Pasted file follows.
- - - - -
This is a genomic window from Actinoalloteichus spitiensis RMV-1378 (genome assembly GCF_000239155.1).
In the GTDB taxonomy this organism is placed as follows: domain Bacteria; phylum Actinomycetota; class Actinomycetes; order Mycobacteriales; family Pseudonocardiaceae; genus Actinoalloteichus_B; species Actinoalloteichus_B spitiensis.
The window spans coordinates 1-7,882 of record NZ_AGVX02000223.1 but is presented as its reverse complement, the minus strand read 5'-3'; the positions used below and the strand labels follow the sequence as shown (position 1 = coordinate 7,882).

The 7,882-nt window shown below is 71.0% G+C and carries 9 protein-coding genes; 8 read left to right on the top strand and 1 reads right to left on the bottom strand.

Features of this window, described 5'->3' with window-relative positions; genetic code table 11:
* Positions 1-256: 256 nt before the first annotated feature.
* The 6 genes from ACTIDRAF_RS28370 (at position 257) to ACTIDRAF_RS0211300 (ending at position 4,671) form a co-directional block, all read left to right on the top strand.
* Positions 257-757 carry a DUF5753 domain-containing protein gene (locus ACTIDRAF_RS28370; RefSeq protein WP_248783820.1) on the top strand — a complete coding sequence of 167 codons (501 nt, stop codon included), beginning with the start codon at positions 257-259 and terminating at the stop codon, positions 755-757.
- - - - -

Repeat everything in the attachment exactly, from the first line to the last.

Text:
This is a genomic window from Actinoalloteichus spitiensis RMV-1378 (genome assembly GCF_000239155.1).
In the GTDB taxonomy this organism is placed as follows: domain Bacteria; phylum Actinomycetota; class Actinomycetes; order Mycobacteriales; family Pseudonocardiaceae; genus Actinoalloteichus_B; species Actinoalloteichus_B spitiensis.
The window spans coordinates 1-7,882 of record NZ_AGVX02000223.1 but is presented as its reverse complement, the minus strand read 5'-3'; the positions used below and the strand labels follow the sequence as shown (position 1 = coordinate 7,882).

The 7,882-nt window shown below is 71.0% G+C and carries 9 protein-coding genes; 8 read left to right on the top strand and 1 reads right to left on the bottom strand.

Features of this window, described 5'->3' with window-relative positions; genetic code table 11:
* Positions 1-256: 256 nt before the first annotated feature.
* The 6 genes from ACTIDRAF_RS28370 (at position 257) to ACTIDRAF_RS0211300 (ending at position 4,671) form a co-directional block, all read left to right on the top strand.
* Positions 257-757 carry a DUF5753 domain-containing protein gene (locus ACTIDRAF_RS28370; RefSeq protein WP_248783820.1) on the top strand — a complete coding sequence of 167 codons (501 nt, stop codon included), beginning with the start codon at positions 257-259 and terminating at the stop codon, positions 755-757.